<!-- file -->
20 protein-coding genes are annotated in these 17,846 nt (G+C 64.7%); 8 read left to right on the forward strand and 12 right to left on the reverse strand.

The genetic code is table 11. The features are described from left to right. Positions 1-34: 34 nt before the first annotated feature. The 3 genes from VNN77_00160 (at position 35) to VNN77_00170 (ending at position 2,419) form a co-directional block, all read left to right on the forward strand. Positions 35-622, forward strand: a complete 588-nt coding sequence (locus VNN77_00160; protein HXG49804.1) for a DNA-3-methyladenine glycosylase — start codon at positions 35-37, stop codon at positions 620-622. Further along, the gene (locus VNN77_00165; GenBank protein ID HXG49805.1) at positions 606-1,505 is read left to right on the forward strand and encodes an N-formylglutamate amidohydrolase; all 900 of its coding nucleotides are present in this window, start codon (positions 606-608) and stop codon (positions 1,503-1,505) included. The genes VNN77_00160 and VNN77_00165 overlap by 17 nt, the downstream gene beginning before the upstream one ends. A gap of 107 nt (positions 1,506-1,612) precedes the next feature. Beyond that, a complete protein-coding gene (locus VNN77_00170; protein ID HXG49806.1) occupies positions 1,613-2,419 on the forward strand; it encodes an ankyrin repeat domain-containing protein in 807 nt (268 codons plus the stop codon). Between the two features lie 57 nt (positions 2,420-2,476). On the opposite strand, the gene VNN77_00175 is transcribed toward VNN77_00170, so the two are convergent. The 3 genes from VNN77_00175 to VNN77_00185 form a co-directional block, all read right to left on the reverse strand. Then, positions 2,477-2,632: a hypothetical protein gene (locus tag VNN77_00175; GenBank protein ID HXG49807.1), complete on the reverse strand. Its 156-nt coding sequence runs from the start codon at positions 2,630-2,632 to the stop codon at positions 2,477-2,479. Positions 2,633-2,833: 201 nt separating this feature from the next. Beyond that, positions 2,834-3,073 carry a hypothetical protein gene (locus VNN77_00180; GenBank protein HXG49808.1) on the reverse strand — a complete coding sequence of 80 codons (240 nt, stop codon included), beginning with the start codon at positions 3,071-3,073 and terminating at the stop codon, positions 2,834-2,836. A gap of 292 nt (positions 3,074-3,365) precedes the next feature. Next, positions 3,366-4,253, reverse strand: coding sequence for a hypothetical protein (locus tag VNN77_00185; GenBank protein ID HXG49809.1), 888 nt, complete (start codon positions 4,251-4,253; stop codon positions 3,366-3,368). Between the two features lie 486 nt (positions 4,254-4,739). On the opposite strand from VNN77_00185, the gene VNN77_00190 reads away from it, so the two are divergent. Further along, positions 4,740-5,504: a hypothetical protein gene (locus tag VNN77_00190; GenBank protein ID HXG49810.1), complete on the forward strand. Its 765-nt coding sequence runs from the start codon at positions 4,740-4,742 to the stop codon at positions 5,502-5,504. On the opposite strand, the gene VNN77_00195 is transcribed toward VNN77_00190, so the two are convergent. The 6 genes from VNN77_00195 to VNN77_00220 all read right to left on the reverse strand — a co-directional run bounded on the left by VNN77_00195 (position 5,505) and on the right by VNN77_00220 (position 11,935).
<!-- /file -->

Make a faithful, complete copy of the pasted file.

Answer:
20 protein-coding genes are annotated in these 17,846 nt (G+C 64.7%); 8 read left to right on the forward strand and 12 right to left on the reverse strand.

The genetic code is table 11. The features are described from left to right. Positions 1-34: 34 nt before the first annotated feature. The 3 genes from VNN77_00160 (at position 35) to VNN77_00170 (ending at position 2,419) form a co-directional block, all read left to right on the forward strand. Positions 35-622, forward strand: a complete 588-nt coding sequence (locus VNN77_00160; protein HXG49804.1) for a DNA-3-methyladenine glycosylase — start codon at positions 35-37, stop codon at positions 620-622. Further along, the gene (locus VNN77_00165; GenBank protein ID HXG49805.1) at positions 606-1,505 is read left to right on the forward strand and encodes an N-formylglutamate amidohydrolase; all 900 of its coding nucleotides are present in this window, start codon (positions 606-608) and stop codon (positions 1,503-1,505) included. The genes VNN77_00160 and VNN77_00165 overlap by 17 nt, the downstream gene beginning before the upstream one ends. A gap of 107 nt (positions 1,506-1,612) precedes the next feature. Beyond that, a complete protein-coding gene (locus VNN77_00170; protein ID HXG49806.1) occupies positions 1,613-2,419 on the forward strand; it encodes an ankyrin repeat domain-containing protein in 807 nt (268 codons plus the stop codon). Between the two features lie 57 nt (positions 2,420-2,476). On the opposite strand, the gene VNN77_00175 is transcribed toward VNN77_00170, so the two are convergent. The 3 genes from VNN77_00175 to VNN77_00185 form a co-directional block, all read right to left on the reverse strand. Then, positions 2,477-2,632: a hypothetical protein gene (locus tag VNN77_00175; GenBank protein ID HXG49807.1), complete on the reverse strand. Its 156-nt coding sequence runs from the start codon at positions 2,630-2,632 to the stop codon at positions 2,477-2,479. Positions 2,633-2,833: 201 nt separating this feature from the next. Beyond that, positions 2,834-3,073 carry a hypothetical protein gene (locus VNN77_00180; GenBank protein HXG49808.1) on the reverse strand — a complete coding sequence of 80 codons (240 nt, stop codon included), beginning with the start codon at positions 3,071-3,073 and terminating at the stop codon, positions 2,834-2,836. A gap of 292 nt (positions 3,074-3,365) precedes the next feature. Next, positions 3,366-4,253, reverse strand: coding sequence for a hypothetical protein (locus tag VNN77_00185; GenBank protein ID HXG49809.1), 888 nt, complete (start codon positions 4,251-4,253; stop codon positions 3,366-3,368). Between the two features lie 486 nt (positions 4,254-4,739). On the opposite strand from VNN77_00185, the gene VNN77_00190 reads away from it, so the two are divergent. Further along, positions 4,740-5,504: a hypothetical protein gene (locus tag VNN77_00190; GenBank protein ID HXG49810.1), complete on the forward strand. Its 765-nt coding sequence runs from the start codon at positions 4,740-4,742 to the stop codon at positions 5,502-5,504. On the opposite strand, the gene VNN77_00195 is transcribed toward VNN77_00190, so the two are convergent. The 6 genes from VNN77_00195 to VNN77_00220 all read right to left on the reverse strand — a co-directional run bounded on the left by VNN77_00195 (position 5,505) and on the right by VNN77_00220 (position 11,935).